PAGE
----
Five Reasons Why We Avoid the “Dark Emotions”
We go to tremendous lengths to escape from and avoid the so called “dark” or “negative” emotions. I believe that both of these terms are unfortunate since they both connote that certain feelings are bad, dangerous, and therefore in need of subjugation and control. In fact, all emotions are important and vital parts of being a human. Emotions evolved for very specific reasons that are adaptively critical for survival. Emotions provide informational and motivational value. Emotions provide very direct information about our world, sometimes in a more direct and accurate manner than our so called cognitive or rational brain can provide. Often times, we get in trouble in life because we fail to listen to our “heart” and emotionally based intuition. Emotions also are the basis of motivation. Emotions provide the energy to engage in a variety of actions and behaviors. Without emotions, we would not be compelled to act.
Now, it is true, that without proper awareness, we can be given to act out certain emotions in maladaptive or even dangerous ways. Paradoxically, this is largely because of what we don’t allow ourselves to feel and acknowledge that this occurs. In the presence of mindful attention, we are almost assuredly likely to express our emotions and not act out our feelings.. So, for example, if one is not mindful of anger, or fearful of the experience or expression of anger, they are likely to withold anger causing it to build up and later erupt in a more explosive and unmodulated manner.
So why is it that we have become so avoidant of the “dark emotions” have cultural roots.
1) American shores were originally settled by European religious sects that were rooted in notions of stoicism, and emotional repression. Puritans, Quakers, Shakers, Huguenots, and other early immigrants embraced the notion that humans have to subjugate their primal drives and instincts. Later on, the industrial revolution and the formation of empiricism and mechanical views of nature embraced the notion (originating from the Greek philosopher Socrates) of the “supremacy of reason” , a view that only objectively observeable phenomenon can be employed as a basis of knowledge and understanding. These notions became deeply entrenched into our cultural psyche.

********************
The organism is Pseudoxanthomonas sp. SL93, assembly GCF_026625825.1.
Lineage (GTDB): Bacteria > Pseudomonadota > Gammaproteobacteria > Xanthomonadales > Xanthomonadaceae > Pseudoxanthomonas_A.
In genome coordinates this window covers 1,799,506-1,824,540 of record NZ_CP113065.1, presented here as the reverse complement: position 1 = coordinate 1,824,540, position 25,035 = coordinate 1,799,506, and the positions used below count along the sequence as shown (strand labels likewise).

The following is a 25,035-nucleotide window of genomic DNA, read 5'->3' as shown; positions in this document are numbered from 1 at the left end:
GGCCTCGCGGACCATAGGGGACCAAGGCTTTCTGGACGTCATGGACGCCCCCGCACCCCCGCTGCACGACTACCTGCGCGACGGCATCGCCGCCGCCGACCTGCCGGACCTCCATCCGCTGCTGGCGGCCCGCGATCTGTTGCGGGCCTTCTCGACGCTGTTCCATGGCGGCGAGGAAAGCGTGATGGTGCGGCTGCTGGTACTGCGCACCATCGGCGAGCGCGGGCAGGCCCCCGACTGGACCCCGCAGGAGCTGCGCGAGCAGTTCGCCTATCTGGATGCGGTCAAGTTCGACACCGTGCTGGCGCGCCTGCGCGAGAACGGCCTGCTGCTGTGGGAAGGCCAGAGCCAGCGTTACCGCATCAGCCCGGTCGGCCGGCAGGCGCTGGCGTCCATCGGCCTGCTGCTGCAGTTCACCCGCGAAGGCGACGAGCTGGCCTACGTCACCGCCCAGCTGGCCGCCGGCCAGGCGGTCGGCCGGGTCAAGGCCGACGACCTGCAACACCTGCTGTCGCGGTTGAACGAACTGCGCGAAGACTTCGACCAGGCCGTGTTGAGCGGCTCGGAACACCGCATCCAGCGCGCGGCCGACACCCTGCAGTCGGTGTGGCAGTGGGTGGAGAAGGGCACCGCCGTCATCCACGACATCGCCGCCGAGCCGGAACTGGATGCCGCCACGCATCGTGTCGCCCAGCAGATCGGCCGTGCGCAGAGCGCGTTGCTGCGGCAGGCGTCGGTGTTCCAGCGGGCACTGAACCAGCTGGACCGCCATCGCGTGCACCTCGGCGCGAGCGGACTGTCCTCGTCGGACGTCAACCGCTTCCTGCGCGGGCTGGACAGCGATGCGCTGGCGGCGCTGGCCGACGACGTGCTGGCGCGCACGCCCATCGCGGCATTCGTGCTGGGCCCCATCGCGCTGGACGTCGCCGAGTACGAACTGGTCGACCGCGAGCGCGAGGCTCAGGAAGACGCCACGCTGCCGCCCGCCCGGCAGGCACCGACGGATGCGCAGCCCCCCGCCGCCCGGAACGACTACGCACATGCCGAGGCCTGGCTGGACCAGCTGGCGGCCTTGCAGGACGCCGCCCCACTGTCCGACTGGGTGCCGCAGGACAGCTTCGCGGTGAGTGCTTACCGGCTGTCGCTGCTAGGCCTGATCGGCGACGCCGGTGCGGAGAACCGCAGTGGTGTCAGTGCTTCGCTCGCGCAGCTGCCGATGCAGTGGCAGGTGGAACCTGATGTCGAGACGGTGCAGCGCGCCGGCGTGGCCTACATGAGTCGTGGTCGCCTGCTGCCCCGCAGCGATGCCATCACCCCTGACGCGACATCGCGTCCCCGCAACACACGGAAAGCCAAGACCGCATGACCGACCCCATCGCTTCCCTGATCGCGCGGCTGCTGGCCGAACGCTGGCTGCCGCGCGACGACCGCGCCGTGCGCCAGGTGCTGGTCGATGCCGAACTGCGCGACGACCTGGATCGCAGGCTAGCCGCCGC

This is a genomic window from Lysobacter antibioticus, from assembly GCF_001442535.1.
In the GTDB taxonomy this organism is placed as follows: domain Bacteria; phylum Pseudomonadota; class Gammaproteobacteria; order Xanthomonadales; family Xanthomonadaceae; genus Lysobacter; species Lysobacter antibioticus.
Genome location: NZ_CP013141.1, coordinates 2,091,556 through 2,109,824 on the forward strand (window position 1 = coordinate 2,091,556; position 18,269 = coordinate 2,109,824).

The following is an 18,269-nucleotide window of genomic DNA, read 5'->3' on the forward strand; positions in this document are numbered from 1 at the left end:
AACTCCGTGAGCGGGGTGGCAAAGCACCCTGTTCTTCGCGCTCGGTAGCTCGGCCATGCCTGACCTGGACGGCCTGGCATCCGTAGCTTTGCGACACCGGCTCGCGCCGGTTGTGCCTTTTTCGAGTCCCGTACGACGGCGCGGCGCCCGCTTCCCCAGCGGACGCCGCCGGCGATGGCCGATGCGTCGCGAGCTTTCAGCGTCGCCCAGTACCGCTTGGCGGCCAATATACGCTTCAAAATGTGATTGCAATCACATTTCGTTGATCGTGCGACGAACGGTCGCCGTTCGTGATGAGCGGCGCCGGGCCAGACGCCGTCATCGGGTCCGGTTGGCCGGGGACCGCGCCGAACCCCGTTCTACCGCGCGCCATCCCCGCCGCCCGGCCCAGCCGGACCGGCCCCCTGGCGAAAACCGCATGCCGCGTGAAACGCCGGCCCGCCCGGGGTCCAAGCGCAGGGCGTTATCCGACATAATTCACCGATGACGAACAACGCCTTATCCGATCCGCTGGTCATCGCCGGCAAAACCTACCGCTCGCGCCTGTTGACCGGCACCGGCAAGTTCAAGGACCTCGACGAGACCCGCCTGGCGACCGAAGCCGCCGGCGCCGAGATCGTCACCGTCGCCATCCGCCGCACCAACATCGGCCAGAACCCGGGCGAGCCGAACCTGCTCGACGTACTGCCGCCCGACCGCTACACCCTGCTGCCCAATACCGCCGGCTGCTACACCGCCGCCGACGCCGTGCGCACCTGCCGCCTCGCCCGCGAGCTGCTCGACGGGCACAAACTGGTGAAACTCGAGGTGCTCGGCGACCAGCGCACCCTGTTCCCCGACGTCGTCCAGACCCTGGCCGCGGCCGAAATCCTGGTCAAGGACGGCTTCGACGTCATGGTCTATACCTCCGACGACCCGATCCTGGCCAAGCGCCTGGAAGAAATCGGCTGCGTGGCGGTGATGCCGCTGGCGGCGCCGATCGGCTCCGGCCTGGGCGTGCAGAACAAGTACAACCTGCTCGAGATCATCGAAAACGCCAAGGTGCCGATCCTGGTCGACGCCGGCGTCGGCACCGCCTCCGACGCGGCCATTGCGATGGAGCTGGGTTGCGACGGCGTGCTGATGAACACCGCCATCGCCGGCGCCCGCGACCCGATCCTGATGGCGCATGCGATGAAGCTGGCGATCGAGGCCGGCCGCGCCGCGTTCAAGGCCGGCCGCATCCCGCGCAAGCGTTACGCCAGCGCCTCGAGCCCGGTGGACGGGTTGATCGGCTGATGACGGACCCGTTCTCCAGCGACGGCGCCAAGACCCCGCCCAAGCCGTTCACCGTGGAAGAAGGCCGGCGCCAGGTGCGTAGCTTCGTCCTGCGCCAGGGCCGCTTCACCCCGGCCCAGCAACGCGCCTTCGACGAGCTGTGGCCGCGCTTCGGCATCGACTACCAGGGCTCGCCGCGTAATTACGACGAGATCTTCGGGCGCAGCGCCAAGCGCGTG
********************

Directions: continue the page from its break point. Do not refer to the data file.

2) At a more individual level, we a are conditioned to believe that many emotions are “weak”, “infantile”, indicators of lack of personal control. In many cases we are overtly or subtly punished or shamed for expressions of emotional pain. Therefore, by extension, we come to believe that even the experience of many emotions are to be subjugated and controlled.
3) We have been conditioned to believe that certain emotions are “dangerous” and that if we let them be fully experienced, they will take us over and lead to irrevocable mental or even physical harm. Many fear that if “Pandora’s Box is ever opened, the demons will fly out and consume us. People fear having a “nervous breakdown” if powerful emotions are experienced to their full extent. Thus, many fear losing control. Feelings thus get internalized, repressed or converted into physiological manifestations.
4) There are many gender specific beliefs that have penetrated our cultural psyche. For example men have been conditioned to believe that experiencing fear or sadness is shameful and a sign of weakness. Conversely, in many quarters for males, not displaying anger and aggression when one is confronted or crossed can similarly be seen as weakness. For females, expressions of anger and the assertion of personal needs can be seen as “bitchiness” and thus anger often gets displayed as tearfulness.
5) Many fear emotional states when there is no reasonably apparent rationale for their current levels of distress or arousal. We tend to feel that our emotions need to be justifiable to feel that their existence is legitimate. In the absence of such perceived legitimacy we tend to wage a battle of control against them. It is my belief that all things are lawful. Even in the world of mental events. As Einstein once famously quoted, “God does not play dice with the universe”. What he is saying is that though we not always understand the laws that govern the behavior of, say, subatomic particles or billiard balls, we can know that their actions are lawfully determined. This can be said for thoughts and feelings. Thus their existence is their legitimacy.
To gain emotional freedom and “radical acceptance” we must re-examine these beliefs regarding the dark emotions and face our loss of control fears. More on this in the next post.
Please feel free to post your thoughts.